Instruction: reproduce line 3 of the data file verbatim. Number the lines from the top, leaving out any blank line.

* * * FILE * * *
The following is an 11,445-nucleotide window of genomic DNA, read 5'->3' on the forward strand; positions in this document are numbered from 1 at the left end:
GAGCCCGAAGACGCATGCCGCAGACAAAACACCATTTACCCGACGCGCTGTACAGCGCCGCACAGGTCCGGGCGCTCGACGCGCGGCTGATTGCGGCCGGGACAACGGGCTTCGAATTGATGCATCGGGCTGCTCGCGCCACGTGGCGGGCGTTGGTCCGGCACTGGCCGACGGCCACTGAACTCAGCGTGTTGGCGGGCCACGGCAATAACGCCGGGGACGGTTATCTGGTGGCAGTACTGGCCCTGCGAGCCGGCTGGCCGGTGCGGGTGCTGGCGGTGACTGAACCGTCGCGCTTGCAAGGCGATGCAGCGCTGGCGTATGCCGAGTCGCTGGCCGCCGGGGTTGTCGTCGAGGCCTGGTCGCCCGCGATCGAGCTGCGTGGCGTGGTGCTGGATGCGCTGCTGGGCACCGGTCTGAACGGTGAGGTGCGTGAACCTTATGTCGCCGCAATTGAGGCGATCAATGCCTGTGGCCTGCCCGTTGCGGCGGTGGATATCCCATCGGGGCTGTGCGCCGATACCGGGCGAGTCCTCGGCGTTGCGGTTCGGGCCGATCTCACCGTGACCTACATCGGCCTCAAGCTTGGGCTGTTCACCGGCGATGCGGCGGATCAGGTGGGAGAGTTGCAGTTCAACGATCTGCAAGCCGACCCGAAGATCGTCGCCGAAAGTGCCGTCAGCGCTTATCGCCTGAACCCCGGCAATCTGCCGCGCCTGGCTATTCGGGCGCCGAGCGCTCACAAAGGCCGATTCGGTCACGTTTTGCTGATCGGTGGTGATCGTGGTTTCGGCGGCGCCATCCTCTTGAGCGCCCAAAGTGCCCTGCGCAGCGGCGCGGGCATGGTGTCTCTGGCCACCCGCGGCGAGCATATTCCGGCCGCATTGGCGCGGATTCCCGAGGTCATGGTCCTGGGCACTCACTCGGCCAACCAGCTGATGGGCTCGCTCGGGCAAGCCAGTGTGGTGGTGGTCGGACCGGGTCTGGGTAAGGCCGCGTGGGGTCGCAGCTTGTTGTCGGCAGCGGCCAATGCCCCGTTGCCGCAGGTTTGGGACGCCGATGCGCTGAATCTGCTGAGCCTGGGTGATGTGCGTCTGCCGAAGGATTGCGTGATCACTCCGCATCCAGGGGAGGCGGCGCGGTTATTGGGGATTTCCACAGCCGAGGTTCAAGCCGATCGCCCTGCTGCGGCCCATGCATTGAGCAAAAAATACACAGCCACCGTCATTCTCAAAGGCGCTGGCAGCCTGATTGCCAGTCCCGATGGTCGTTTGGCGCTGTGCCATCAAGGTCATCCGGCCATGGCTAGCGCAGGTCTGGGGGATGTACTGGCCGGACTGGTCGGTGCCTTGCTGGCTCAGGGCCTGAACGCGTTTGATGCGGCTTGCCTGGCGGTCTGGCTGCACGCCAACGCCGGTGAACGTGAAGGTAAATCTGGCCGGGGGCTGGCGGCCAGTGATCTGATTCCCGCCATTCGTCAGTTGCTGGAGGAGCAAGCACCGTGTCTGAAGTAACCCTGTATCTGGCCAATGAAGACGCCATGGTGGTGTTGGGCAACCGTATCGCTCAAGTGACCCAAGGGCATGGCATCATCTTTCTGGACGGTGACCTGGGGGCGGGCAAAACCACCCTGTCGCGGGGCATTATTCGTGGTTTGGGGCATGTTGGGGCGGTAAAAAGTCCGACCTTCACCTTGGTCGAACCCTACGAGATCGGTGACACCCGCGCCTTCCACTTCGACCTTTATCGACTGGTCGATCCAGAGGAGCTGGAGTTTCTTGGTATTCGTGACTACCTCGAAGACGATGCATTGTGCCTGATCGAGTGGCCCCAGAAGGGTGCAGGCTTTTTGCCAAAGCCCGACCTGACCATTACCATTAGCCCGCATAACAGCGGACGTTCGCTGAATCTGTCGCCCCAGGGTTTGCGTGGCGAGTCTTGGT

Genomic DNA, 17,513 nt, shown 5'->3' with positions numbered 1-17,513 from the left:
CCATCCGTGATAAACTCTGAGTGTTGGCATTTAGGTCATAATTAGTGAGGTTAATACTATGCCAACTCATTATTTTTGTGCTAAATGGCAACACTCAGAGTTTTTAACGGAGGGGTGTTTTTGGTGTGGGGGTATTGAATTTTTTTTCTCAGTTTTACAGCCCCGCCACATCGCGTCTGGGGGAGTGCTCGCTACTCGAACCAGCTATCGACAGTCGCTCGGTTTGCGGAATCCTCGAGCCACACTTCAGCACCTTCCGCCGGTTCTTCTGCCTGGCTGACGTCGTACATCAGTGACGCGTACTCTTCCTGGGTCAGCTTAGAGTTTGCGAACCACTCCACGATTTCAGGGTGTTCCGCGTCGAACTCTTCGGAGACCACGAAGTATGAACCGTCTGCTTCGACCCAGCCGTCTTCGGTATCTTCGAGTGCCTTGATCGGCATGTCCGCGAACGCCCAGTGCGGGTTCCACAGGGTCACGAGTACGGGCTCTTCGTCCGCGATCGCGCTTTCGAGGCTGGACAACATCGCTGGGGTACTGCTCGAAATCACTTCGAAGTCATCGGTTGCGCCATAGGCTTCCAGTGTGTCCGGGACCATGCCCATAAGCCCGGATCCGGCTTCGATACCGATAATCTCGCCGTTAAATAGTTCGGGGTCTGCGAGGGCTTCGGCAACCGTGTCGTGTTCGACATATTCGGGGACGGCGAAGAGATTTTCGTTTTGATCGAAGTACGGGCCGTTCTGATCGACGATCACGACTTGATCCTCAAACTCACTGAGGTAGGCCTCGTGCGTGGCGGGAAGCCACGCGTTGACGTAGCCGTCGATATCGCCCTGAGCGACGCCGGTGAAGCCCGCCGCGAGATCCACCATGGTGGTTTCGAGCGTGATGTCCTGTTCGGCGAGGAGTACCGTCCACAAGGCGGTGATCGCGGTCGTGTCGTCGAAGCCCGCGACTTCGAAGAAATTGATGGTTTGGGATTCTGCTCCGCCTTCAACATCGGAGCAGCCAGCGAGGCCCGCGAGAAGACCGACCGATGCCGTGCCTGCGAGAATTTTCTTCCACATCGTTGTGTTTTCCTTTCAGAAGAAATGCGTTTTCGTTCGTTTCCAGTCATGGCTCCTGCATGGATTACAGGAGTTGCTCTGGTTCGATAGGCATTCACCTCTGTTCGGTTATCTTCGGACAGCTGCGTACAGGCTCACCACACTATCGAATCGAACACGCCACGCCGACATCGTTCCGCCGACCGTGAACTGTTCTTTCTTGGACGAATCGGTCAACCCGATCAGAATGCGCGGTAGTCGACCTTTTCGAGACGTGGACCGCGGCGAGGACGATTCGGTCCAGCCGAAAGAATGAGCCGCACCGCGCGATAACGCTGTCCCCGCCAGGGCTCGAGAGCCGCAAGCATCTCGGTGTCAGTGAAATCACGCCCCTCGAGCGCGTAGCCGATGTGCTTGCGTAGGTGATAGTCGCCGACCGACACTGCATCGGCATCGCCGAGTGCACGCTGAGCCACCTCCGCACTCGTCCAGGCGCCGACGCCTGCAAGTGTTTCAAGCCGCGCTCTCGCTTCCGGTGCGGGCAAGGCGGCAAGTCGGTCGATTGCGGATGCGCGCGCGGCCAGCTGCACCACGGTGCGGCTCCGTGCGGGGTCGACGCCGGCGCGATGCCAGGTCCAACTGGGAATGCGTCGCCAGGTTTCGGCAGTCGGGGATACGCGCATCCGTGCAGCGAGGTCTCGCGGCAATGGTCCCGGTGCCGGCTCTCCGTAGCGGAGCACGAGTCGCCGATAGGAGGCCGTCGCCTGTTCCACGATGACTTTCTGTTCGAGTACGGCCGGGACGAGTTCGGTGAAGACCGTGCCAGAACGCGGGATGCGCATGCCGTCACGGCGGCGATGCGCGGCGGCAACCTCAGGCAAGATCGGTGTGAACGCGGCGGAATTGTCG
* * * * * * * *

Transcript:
Genomic DNA, 17,513 nt, shown 5'->3' with positions numbered 1-17,513 from the left: